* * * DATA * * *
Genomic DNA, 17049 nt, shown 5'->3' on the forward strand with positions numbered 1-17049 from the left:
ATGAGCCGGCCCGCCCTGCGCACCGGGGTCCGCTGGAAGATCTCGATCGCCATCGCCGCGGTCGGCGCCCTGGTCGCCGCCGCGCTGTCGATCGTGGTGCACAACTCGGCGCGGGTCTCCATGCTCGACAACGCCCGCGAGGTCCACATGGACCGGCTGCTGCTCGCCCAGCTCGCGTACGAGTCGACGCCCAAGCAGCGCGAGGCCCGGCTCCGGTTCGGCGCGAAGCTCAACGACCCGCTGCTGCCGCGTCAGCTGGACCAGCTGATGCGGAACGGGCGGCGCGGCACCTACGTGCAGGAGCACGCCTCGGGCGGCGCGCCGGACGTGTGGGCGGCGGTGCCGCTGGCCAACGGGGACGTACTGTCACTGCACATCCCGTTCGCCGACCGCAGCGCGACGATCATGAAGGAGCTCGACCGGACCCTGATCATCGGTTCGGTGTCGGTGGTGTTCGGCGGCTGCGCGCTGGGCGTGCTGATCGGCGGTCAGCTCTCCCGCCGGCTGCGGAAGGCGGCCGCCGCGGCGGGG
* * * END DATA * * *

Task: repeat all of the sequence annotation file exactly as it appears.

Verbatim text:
Genomic DNA, 17049 nt, shown 5'->3' on the forward strand with positions numbered 1-17049 from the left:
ATGAGCCGGCCCGCCCTGCGCACCGGGGTCCGCTGGAAGATCTCGATCGCCATCGCCGCGGTCGGCGCCCTGGTCGCCGCCGCGCTGTCGATCGTGGTGCACAACTCGGCGCGGGTCTCCATGCTCGACAACGCCCGCGAGGTCCACATGGACCGGCTGCTGCTCGCCCAGCTCGCGTACGAGTCGACGCCCAAGCAGCGCGAGGCCCGGCTCCGGTTCGGCGCGAAGCTCAACGACCCGCTGCTGCCGCGTCAGCTGGACCAGCTGATGCGGAACGGGCGGCGCGGCACCTACGTGCAGGAGCACGCCTCGGGCGGCGCGCCGGACGTGTGGGCGGCGGTGCCGCTGGCCAACGGGGACGTACTGTCACTGCACATCCCGTTCGCCGACCGCAGCGCGACGATCATGAAGGAGCTCGACCGGACCCTGATCATCGGTTCGGTGTCGGTGGTGTTCGGCGGCTGCGCGCTGGGCGTGCTGATCGGCGGTCAGCTCTCCCGCCGGCTGCGGAAGGCGGCCGCCGCGGCGGGG